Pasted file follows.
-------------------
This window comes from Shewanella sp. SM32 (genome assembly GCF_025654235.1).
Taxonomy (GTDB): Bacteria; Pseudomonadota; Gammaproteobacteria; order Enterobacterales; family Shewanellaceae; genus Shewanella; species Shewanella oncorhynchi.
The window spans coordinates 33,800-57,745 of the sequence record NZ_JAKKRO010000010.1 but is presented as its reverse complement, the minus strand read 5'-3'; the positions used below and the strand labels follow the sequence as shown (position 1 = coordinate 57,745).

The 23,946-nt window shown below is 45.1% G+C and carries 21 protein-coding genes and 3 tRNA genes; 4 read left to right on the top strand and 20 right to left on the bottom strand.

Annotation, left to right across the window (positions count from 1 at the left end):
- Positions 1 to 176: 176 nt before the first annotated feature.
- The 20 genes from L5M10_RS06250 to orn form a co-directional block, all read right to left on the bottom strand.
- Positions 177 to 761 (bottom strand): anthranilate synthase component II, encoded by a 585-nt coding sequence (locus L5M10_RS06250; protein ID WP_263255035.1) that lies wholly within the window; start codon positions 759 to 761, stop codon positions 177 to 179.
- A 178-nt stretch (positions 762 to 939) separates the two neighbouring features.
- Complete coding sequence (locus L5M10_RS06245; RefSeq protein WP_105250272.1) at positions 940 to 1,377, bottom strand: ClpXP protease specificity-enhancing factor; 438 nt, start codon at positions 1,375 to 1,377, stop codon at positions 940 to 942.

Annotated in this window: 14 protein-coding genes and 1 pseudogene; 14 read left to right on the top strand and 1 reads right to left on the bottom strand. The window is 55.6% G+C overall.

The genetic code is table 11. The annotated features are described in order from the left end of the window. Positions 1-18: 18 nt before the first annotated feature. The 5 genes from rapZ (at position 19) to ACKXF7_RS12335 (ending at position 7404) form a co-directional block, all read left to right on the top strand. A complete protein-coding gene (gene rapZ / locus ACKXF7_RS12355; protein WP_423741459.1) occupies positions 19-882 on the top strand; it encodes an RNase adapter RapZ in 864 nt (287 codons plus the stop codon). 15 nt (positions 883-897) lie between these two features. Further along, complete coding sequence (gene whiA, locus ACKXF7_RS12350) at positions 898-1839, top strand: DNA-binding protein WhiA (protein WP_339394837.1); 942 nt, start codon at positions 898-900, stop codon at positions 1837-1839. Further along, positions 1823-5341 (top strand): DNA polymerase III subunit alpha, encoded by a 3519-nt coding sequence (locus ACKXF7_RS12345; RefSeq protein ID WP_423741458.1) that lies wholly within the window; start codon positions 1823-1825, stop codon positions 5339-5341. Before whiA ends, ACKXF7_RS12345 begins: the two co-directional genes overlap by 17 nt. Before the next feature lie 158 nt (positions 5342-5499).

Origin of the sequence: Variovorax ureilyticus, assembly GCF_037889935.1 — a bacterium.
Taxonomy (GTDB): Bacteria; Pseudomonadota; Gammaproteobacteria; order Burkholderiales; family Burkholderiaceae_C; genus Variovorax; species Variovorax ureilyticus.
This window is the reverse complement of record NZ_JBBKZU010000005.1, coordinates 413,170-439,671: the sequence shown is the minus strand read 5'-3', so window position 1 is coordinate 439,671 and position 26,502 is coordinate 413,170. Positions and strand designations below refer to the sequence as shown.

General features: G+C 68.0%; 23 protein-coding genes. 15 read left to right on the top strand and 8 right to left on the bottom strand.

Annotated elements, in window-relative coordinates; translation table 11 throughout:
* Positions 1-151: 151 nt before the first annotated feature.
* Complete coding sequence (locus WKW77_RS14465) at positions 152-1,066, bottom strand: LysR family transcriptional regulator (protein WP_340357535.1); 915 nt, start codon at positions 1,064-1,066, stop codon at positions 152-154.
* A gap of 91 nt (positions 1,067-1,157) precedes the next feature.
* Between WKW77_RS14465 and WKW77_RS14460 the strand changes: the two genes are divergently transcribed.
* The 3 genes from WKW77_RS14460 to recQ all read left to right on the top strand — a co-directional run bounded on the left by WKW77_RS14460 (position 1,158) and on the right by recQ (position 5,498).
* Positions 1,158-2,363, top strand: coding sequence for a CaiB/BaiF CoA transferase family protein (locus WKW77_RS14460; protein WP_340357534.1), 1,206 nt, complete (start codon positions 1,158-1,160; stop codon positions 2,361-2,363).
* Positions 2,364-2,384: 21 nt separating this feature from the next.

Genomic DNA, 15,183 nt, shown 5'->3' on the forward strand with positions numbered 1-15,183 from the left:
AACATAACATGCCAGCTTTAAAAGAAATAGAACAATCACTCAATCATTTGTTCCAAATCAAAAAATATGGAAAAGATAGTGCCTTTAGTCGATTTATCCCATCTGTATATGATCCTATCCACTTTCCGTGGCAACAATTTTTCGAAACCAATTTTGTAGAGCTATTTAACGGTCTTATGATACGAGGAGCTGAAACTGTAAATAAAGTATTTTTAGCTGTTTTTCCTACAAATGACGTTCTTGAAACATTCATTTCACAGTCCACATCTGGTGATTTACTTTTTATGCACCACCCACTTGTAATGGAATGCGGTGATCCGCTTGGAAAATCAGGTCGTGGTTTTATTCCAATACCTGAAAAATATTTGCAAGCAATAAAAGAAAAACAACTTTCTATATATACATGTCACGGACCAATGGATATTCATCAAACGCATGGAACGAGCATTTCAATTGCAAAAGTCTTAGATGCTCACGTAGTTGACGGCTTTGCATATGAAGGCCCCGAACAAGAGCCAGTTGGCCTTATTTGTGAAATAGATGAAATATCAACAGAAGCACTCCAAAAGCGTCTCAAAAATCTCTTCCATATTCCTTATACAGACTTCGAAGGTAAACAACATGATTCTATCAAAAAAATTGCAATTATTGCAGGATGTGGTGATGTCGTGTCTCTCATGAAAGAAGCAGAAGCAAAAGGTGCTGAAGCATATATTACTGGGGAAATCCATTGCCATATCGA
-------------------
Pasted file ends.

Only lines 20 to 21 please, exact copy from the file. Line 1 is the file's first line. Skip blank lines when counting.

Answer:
* A gap of 91 nt (positions 1,067-1,157) precedes the next feature.
* Between WKW77_RS14465 and WKW77_RS14460 the strand changes: the two genes are divergently transcribed.